A number of lettering effects are employed throughout the story. Dotted word balloons are used to show whispering. Gray lettering conveys an echo. Spiky balloons broadcast phone messages. Big, bold, yellow letters are used for sound effects. A variety of coloring and layout effects are also used. For example, in a scene of tracks changing direction, the page layout turns sideways, though it presents no additional difficulties in reading the content. As the storm worsens near the end of the book, the gutters themselves become watery blue lines of water running along the page. While the station is often bathed in shadows and populated with colorful ghosts, the train cars that display Elysia’s flashbacks each use different palettes, including black outlines switching to light browns.

The story also addresses gender roles from Elysia and Angel’s points of view. Angel fights Elysia over a dinosaur toy in childhood, saying it’s for boys, then apologizes. Elysia always bears the nickname La Princesa from her father, a term of affection but also control. Their father’s criminal empire places uniquely violent burdens on Angel’s shoulders. As a young man, Angel wants to prove himself to his father and freaks out the first time Angel impulsively uses a gun to kill someonehe says it was an accident. Later on, when he is assigned a hit, he refuses to pull the trigger and says about it, ‘It felt good, okay? I felt like a goddamn man, for once in my life.’ Later on, Elysia reflects, ‘If I don’t let go of the anger and resentment about the past, I’ll never leave it behind.’ Escape from the supernatural subway is an exercise in reflection, confession, and ultimately forgiveness.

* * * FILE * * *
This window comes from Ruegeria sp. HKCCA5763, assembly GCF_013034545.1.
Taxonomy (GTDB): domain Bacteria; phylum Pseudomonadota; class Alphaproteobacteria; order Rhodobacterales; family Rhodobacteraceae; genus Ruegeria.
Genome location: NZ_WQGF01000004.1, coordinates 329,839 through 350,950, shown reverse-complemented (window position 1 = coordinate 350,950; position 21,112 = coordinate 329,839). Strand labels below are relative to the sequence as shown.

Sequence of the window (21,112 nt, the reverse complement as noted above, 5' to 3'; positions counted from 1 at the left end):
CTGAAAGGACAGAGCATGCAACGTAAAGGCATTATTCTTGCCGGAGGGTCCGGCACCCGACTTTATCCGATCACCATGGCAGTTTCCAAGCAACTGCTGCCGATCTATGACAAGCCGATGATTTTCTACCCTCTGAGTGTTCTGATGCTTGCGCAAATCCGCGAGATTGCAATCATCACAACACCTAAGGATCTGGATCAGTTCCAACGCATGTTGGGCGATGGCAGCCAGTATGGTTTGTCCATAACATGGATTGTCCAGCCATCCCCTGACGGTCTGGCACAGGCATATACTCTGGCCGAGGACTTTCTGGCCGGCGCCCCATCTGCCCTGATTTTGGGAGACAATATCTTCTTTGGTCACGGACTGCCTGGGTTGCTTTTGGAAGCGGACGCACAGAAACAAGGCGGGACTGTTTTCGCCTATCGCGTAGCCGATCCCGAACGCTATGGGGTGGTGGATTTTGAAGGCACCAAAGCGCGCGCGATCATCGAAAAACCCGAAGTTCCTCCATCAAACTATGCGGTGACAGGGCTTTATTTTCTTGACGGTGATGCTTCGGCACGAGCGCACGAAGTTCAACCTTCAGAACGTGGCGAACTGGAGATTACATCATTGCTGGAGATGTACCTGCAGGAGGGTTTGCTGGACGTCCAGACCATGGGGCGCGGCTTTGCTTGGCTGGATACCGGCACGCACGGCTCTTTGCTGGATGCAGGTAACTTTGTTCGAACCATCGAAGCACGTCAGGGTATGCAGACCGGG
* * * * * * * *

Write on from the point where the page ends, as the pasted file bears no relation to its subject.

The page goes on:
Submerged is an excellent graphic novel that fits in a number of categories, such as queer, Spanish-language, horror, magical realism, and crime. The horror/violent content is fairly mild, with some tears of blood here and stabbing a giant caterpillar with a sword there. Other mature content, such as alcohol consumption, multiple four-letter words, and the aforementioned homophobic slur, place this squarely in older teen and adult territory.

Submerged
By Vita Ayala
Art by Lisa Sterle
ISBN: 9781939424426
Vault, 2019

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NFNT Age Recommendation: Older Teen (16-18), Adult (18+)
Character Traits: Afro Latina Lesbian
Creator Highlights: BIPOC Creator, LGBTQIA+ Creator

  • Thomas

    Features Writer

    Teen Services Librarian, Richland Library | He/Him

    Thomas is a teen services librarian at Richland Library in Columbia, South Carolina. While studying for his MLIS at the University of South Carolina, he won an award from Thomas Cooper Library for his curation of the works of “God of Manga” Osamu Tezuka. He has spoken about manga, graphic novels, teen programming, and podcasting at NashiCon, DragonCon, ColaCon, New York Comic Con, and American Library Association conferences. He has been on on YALSA’s Great Graphic Novels For Teens selection committee, written articles for Public Libraries, The Hub, Book Riot, and Library Trends, and reviews for School Library Journal and Kirkus.